Ustad Bismillah Khan Sahib (Urdu: استاد بسم اللہ خان صاحب; March 21, 1916 – August 21, 2006) was an Indian shehnai maestro. He was the third classical musician to be awarded the Bharat Ratna (in 2001), the highest civilian honour in India and gained worldwide acclaim for playing the shehnai for more than eight decades .
Early life and background
Bismillah Khan was born at Bhirung Raut Ki Gali, in Dumraon, Bihar as the second son of Paigambar Khan and Mitthan. He was named as Qamaruddin to rhyme with Shamsuddin, their first son. His grandfather, Rasool Baksh Khan uttered “Bismillah” (the basmala) after looking at the newborn, thus he was named Bismillah Khan.
His ancestors were court musicians and used to play in Naqqar khana in the princely states of Bhojpur, now in Bihar. His father was a shehnai player in the court of Maharaja Keshav Prasad Singh of Dumraon Estate, Bihar.
At the age of six, he moved to his maternal house, located close to the Ganges at Varanasi. He received his training under his uncle, the late Ali Baksh ‘Vilayatu’, a shehnai player attached to Varanasi’s Vishwanath Temple.
Though a pious Shi’ite Muslim, he was also, like many Indian musicians, regardless of religion, a devotee of Saraswati, the Hindu Goddess of wisdom and arts, and often played at Hindu temples, including the famous Vishwanath Temple in Varanasi, on the banks of the river Ganga. He also performed for spiritual master Prem Rawat.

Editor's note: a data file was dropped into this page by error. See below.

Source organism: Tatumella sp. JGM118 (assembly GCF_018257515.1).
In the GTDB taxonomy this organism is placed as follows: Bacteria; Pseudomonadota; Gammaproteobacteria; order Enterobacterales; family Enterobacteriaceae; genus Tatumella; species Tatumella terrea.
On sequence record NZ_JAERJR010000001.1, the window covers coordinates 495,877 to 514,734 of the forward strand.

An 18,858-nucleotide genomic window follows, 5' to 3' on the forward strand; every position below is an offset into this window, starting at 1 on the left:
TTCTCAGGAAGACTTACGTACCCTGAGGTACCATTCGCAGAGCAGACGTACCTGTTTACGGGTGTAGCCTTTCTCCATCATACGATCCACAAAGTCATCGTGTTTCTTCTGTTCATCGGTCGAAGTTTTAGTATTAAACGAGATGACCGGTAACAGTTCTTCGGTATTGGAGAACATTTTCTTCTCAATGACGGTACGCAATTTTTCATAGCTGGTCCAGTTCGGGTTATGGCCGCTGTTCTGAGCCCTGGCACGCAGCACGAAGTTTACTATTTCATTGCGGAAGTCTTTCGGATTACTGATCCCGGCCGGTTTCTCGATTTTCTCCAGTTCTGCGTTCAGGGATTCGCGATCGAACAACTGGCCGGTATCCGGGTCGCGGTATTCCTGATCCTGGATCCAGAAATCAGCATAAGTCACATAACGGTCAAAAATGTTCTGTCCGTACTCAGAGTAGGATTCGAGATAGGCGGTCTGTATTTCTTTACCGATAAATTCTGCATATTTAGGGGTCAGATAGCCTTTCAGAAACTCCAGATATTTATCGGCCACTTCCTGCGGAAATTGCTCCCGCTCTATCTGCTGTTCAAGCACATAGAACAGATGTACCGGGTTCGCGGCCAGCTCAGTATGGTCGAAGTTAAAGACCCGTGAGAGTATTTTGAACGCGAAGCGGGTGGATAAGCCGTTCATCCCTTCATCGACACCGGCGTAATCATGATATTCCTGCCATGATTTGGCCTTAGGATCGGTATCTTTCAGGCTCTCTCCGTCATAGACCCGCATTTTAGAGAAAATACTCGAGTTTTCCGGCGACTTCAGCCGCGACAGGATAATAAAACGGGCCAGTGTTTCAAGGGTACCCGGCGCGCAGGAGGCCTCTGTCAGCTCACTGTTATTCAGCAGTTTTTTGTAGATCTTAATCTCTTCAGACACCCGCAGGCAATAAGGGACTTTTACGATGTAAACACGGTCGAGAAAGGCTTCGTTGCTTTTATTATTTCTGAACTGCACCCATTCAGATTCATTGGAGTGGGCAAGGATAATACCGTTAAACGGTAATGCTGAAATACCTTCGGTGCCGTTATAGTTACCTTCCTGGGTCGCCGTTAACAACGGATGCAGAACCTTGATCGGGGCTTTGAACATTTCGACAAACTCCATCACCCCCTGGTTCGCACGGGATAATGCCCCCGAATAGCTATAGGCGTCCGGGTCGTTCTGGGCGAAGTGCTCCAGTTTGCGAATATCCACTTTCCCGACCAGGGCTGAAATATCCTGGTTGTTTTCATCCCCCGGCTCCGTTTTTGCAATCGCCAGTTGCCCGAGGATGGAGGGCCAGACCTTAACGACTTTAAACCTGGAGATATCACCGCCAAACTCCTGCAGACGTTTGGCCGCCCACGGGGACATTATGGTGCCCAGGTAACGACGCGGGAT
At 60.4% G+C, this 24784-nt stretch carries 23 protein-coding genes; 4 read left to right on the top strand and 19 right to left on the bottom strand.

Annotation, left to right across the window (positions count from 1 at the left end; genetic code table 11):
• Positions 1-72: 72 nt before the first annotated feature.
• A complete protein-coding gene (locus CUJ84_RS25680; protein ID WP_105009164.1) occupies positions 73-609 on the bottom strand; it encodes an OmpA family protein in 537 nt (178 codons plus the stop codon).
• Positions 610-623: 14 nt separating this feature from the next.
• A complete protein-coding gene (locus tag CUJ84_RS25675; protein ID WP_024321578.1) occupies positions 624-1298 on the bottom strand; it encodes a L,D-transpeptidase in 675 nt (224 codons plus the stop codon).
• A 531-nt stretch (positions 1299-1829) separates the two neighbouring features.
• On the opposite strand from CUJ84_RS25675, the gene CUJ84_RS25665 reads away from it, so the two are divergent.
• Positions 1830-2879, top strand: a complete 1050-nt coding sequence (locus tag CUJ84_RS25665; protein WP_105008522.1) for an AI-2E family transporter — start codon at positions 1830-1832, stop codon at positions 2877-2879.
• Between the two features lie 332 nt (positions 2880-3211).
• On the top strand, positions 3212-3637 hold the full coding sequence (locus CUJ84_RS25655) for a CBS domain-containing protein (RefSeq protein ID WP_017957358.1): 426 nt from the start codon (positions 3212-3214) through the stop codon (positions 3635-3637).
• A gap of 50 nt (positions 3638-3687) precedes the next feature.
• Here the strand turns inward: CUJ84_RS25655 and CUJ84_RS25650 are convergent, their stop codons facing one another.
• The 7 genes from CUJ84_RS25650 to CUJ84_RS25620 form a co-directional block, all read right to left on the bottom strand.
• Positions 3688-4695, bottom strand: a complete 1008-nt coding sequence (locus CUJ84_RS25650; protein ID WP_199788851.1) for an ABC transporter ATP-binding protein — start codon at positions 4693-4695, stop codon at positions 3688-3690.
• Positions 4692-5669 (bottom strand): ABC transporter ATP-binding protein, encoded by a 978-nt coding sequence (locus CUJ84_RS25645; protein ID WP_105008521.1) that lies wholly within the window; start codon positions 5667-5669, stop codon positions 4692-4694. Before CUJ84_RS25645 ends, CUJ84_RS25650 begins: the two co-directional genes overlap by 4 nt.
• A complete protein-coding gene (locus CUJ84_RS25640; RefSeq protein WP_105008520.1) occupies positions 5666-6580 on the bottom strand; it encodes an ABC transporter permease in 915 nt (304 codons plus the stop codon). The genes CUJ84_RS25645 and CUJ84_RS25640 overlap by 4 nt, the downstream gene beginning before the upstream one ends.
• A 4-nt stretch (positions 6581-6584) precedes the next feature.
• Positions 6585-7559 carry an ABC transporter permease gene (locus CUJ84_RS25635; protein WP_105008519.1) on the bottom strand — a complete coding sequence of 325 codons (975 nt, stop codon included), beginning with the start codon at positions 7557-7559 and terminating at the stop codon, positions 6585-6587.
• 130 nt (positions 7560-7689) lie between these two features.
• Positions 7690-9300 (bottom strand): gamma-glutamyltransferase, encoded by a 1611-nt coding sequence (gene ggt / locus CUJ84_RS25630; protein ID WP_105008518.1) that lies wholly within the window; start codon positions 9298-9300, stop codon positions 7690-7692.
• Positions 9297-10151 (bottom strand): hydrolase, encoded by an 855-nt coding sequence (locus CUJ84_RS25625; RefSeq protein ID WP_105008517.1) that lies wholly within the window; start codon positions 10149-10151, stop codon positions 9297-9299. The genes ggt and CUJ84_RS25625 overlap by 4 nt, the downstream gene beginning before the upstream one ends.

Bismillah Khan was perhaps single handedly responsible for making the shehnai a famous classical instrument. He brought the shehnai to the center stage of Indian music with his concert in the Calcutta All India Music Conference in 1937. He was credited with having almost monopoly over the instrument as he and the shehnai are almost synonyms.
Khan is one of the finest musicians in post-independent Indian Classical music and one of the best examples of Hindu-Muslim unity in India and had played shenai to audience across the world.He was known to be devoted to his art form that he referred to shehnai as his begum, wife in Urdu, after his wife died. On his death, as an honour, his shehnai was also buried along with him.He was known for his vision of spreading peace and love through music.
|Even if the world ends, the music will still survive
|Music has no caste
Performances at Red Fort
Khan had the rare honor of performing at Delhi’s Red Fort on the eve of India’s Independence in 1947. He also performed Raga Kafi from the Red Fort on the eve of India’s first Republic Day ceremony, on January 26, 1950. His recital had become a cultural part of India’s Independence Day Celebrations, telecast on Doordarshan every year on August 15. After the Prime Minister’s speech from Lal Qila (the Red Fort,) in Old Delhi, Doordarshan would broadcast a live performance by the shehnai maestro. This tradition dated from the days of Pandit Nehru.